He always appreciated the help he got, crediting Leidich with a thorough understanding of the accreditation process that took the profession’s historical perspectives into account. “He was respected for his opinion and for his level-headed thinking on some of the more controversial issues facing our profession,” continued Galvin. “Quality RC education was at the core of his beliefs, and he was the consummate professional. The guy cared about our profession and wanted to see it thrive and evolve.”
While site visits have always been known for their ability to cause angst among program faculty, Galvin says Leidich viewed the process as a chance to make respiratory care education even stronger. “Brad was never about finding fault, blame, or nit-picking programs for shortcomings or inadequacies,” he said. “Sure, if he saw something egregious, he could be a pit bull and would certainly hold programs accountable, but for Brad it was about helping a program improve.”
Galvin shared a humorous but poignant story regarding a site visit that he and Leidich did a few years ago. They had gone out to at a Mexican restaurant after the day of meetings. It was a no frills place that served cafeteria style, as Leidich always insisted that they keep expenses as low as possible for the programs that they served.
“Dinner for both of us may have been a total of $30 and that was non-alcoholic drink, tax and tip,” said Galvin. “Unfortunately, I did not get a receipt.”
Leidich asked him for it the next day so he could wrap up the report and submit the expense report. When Galvin told him he would just cover the cost since he forgot to get it, Leidich insisted on driving back to the restaurant — a 30-35 minute trip — to get it.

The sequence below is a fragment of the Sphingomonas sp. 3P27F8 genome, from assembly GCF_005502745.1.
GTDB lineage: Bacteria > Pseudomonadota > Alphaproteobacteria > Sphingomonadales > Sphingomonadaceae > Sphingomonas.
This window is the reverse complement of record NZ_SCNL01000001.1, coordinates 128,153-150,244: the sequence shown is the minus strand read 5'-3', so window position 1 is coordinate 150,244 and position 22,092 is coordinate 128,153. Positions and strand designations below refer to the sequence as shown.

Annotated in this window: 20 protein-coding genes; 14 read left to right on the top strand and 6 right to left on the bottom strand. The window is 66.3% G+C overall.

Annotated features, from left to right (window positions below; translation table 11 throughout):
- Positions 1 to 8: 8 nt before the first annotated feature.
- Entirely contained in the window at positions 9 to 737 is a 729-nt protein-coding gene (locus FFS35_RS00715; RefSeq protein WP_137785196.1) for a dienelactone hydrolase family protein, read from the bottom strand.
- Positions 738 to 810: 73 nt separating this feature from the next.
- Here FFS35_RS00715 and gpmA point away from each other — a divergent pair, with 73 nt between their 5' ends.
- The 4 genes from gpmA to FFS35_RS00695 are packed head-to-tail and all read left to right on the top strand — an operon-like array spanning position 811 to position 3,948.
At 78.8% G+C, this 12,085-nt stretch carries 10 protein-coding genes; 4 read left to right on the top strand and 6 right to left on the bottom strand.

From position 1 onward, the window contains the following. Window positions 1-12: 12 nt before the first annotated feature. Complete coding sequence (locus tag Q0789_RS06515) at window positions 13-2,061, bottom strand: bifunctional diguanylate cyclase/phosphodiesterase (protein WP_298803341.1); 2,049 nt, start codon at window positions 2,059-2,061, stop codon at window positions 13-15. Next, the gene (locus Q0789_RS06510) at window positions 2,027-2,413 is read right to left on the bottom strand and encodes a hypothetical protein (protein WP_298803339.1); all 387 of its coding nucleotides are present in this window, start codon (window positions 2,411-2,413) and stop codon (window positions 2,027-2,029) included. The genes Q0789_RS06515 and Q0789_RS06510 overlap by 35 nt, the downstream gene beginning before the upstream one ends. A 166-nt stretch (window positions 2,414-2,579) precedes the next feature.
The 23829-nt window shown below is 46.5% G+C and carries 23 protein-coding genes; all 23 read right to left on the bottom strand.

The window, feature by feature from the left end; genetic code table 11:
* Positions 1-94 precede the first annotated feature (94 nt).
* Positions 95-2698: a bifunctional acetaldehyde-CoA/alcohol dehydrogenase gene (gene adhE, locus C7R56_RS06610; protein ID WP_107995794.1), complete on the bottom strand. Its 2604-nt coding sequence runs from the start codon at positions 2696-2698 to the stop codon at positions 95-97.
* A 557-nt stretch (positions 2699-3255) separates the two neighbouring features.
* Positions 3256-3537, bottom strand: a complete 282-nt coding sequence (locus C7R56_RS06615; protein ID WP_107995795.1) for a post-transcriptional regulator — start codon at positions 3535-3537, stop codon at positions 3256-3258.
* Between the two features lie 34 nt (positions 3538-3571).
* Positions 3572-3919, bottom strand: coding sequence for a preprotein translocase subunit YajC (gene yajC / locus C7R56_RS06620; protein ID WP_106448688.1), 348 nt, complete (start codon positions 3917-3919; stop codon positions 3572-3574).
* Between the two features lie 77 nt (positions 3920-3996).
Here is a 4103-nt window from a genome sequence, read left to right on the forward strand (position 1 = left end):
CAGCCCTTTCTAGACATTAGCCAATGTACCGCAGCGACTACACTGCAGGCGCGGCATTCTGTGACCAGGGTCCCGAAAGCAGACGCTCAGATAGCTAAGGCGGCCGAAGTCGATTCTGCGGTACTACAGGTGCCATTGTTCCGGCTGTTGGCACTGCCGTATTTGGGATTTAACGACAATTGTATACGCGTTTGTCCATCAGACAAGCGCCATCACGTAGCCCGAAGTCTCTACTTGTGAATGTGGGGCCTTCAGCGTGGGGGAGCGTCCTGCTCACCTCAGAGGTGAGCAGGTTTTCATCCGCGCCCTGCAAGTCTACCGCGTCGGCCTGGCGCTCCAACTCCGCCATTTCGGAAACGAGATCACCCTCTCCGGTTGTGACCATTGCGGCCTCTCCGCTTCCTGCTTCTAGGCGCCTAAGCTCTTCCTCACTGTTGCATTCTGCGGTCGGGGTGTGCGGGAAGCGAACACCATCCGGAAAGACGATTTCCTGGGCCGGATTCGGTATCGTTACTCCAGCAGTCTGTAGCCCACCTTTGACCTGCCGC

“That was Brad — always playing by the rules, fair, ethical and honest to a fault,” said Galvin. “Brad was ‘the real deal’ when it came to doing the right thing and it’s something that I always admired in him.”
A humble servant
Despite his expertise and accomplishments — in addition to the Kendall award he received the Pennsylvania Society for Respiratory Care Lifetime Achievement Award, was an honorary member of the Lambda Beta Society, and earned FAARC status from the AARC — Leidich remained humble, said Kauffman.
“While Brad was involved in many state society and CoARC activities, he never wanted the spotlight,” he said. “He wanted our profession to advance and gladly gave the spotlight to others.”
Garry Kauffman last saw Brad Leidich just days before his death, while the two enjoyed their annual “Respiratory Therapists and Friends Float Trip,” an excursion that started as a serious fishing expedition and ended up being more of a time for friends and colleagues to enjoy each other’s company.
After having to cancel the trip due to the pandemic for the past two years, the 2022 trip, which marked its 40th anniversary, was spent going through hundreds of photos taken over the years.
“We parted ways this past Sunday to return to our respective homes and we texted each other that we arrived safely and ‘back to civilization’ as we called it,” said Kauffman the day after Leidich passed away on June 13. “Vicki, his significant other, texted me that Brad had passed while mowing the lawn and I couldn’t believe it.”
Garry Kauffman, Dean Hess, Bill Galvin, Tom Smalling, and Kevin O’Neil join the hundreds of other therapists who were directly impacted by Brad Leidich — and the thousands more who were indirectly affected by his leadership — in mourning the loss of this influential member of the respiratory care profession.